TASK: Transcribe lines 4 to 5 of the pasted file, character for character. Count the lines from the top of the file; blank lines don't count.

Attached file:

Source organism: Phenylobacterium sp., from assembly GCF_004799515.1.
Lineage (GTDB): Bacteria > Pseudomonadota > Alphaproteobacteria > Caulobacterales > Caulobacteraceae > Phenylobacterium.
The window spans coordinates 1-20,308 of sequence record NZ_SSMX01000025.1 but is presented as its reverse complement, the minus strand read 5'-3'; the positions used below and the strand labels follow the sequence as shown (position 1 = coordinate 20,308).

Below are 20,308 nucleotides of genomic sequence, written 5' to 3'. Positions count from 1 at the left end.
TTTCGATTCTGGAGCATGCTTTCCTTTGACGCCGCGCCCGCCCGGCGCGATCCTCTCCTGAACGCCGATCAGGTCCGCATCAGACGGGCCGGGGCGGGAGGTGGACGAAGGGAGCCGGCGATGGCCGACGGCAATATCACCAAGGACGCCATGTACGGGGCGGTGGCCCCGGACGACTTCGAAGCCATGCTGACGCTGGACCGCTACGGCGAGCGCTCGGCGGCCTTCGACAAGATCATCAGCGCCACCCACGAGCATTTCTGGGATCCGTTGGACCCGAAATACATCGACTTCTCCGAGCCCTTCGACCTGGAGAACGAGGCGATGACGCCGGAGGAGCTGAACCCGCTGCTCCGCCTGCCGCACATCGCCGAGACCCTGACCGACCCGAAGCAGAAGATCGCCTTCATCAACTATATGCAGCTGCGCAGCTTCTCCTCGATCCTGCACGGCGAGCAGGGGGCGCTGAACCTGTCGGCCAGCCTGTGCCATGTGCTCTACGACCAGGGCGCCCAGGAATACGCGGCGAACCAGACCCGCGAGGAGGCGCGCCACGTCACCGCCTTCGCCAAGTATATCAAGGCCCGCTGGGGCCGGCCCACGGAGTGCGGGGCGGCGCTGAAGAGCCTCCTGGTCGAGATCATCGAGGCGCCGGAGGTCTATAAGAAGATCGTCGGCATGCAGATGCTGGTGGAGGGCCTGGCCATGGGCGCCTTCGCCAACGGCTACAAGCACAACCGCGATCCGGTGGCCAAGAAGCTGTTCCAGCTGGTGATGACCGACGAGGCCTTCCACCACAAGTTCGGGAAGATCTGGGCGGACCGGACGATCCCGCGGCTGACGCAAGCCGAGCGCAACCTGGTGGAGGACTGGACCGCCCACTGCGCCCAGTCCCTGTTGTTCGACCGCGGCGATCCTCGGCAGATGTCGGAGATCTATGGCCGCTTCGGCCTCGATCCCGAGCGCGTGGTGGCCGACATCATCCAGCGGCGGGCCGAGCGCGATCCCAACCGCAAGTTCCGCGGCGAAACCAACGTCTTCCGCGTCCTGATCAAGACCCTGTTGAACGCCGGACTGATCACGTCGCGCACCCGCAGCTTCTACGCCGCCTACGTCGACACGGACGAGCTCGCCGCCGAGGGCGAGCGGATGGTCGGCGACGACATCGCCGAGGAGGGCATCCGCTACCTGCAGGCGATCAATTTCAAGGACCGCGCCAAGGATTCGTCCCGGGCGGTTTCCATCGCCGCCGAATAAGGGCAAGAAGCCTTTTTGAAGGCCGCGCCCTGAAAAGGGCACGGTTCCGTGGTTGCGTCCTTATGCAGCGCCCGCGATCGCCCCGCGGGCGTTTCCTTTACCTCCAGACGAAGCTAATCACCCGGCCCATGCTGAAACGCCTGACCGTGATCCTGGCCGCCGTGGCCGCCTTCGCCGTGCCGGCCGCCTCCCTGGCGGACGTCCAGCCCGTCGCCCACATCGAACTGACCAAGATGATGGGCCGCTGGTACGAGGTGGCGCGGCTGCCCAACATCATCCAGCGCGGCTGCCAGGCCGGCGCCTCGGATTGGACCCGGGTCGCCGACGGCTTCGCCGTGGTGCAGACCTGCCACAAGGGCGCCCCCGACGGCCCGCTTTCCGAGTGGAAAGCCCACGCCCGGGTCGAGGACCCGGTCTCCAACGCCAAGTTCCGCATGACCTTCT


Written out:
Below are 20,308 nucleotides of genomic sequence, written 5' to 3'. Positions count from 1 at the left end.
TTTCGATTCTGGAGCATGCTTTCCTTTGACGCCGCGCCCGCCCGGCGCGATCCTCTCCTGAACGCCGATCAGGTCCGCATCAGACGGGCCGGGGCGGGAGGTGGACGAAGGGAGCCGGCGATGGCCGACGGCAATATCACCAAGGACGCCATGTACGGGGCGGTGGCCCCGGACGACTTCGAAGCCATGCTGACGCTGGACCGCTACGGCGAGCGCTCGGCGGCCTTCGACAAGATCATCAGCGCCACCCACGAGCATTTCTGGGATCCGTTGGACCCGAAATACATCGACTTCTCCGAGCCCTTCGACCTGGAGAACGAGGCGATGACGCCGGAGGAGCTGAACCCGCTGCTCCGCCTGCCGCACATCGCCGAGACCCTGACCGACCCGAAGCAGAAGATCGCCTTCATCAACTATATGCAGCTGCGCAGCTTCTCCTCGATCCTGCACGGCGAGCAGGGGGCGCTGAACCTGTCGGCCAGCCTGTGCCATGTGCTCTACGACCAGGGCGCCCAGGAATACGCGGCGAACCAGACCCGCGAGGAGGCGCGCCACGTCACCGCCTTCGCCAAGTATATCAAGGCCCGCTGGGGCCGGCCCACGGAGTGCGGGGCGGCGCTGAAGAGCCTCCTGGTCGAGATCATCGAGGCGCCGGAGGTCTATAAGAAGATCGTCGGCATGCAGATGCTGGTGGAGGGCCTGGCCATGGGCGCCTTCGCCAACGGCTACAAGCACAACCGCGATCCGGTGGCCAAGAAGCTGTTCCAGCTGGTGATGACCGACGAGGCCTTCCACCACAAGTTCGGGAAGATCTGGGCGGACCGGACGATCCCGCGGCTGACGCAAGCCGAGCGCAACCTGGTGGAGGACTGGACCGCCCACTGCGCCCAGTCCCTGTTGTTCGACCGCGGCGATCCTCGGCAGATGTCGGAGATCTATGGCCGCTTCGGCCTCGATCCCGAGCGCGTGGTGGCCGACATCATCCAGCGGCGGGCCGAGCGCGATCCCAACCGCAAGTTCCGCGGCGAAACCAACGTCTTCCGCGTCCTGATCAAGACCCTGTTGAACGCCGGACTGATCACGTCGCGCACCCGCAGCTTCTACGCCGCCTACGTCGACACGGACGAGCTCGCCGCCGAGGGCGAGCGGATGGTCGGCGACGACATCGCCGAGGAGGGCATCCGCTACCTGCAGGCGATCAATTTCAAGGACCGCGCCAAGGATTCGTCCCGGGCGGTTTCCATCGCCGCCGAATAAGGGCAAGAAGCCTTTTTGAAGGCCGCGCCCTGAAAAGGGCACGGTTCCGTGGTTGCGTCCTTATGCAGCGCCCGCGATCGCCCCGCGGGCGTTTCCTTTACCTCCAGACGAAGCTAATCACCCGGCCCATGCTGAAACGCCTGACCGTGATCCTGGCCGCCGTGGCCGCCTTCGCCGTGCCGGCCGCCTCCCTGGCGGACGTCCAGCCCGTCGCCCACATCGAACTGACCAAGATGATGGGCCGCTGGTACGAGGTGGCGCGGCTGCCCAACATCATCCAGCGCGGCTGCCAGGCCGGCGCCTCGGATTGGACCCGGGTCGCCGACGGCTTCGCCGTGGTGCAGACCTGCCACAAGGGCGCCCCCGACGGCCCGCTTTCCGAGTGGAAAGCCCACGCCCGGGTCGAGGACCCGGTCTCCAACGCCAAGTTCCGCATGACCTTCT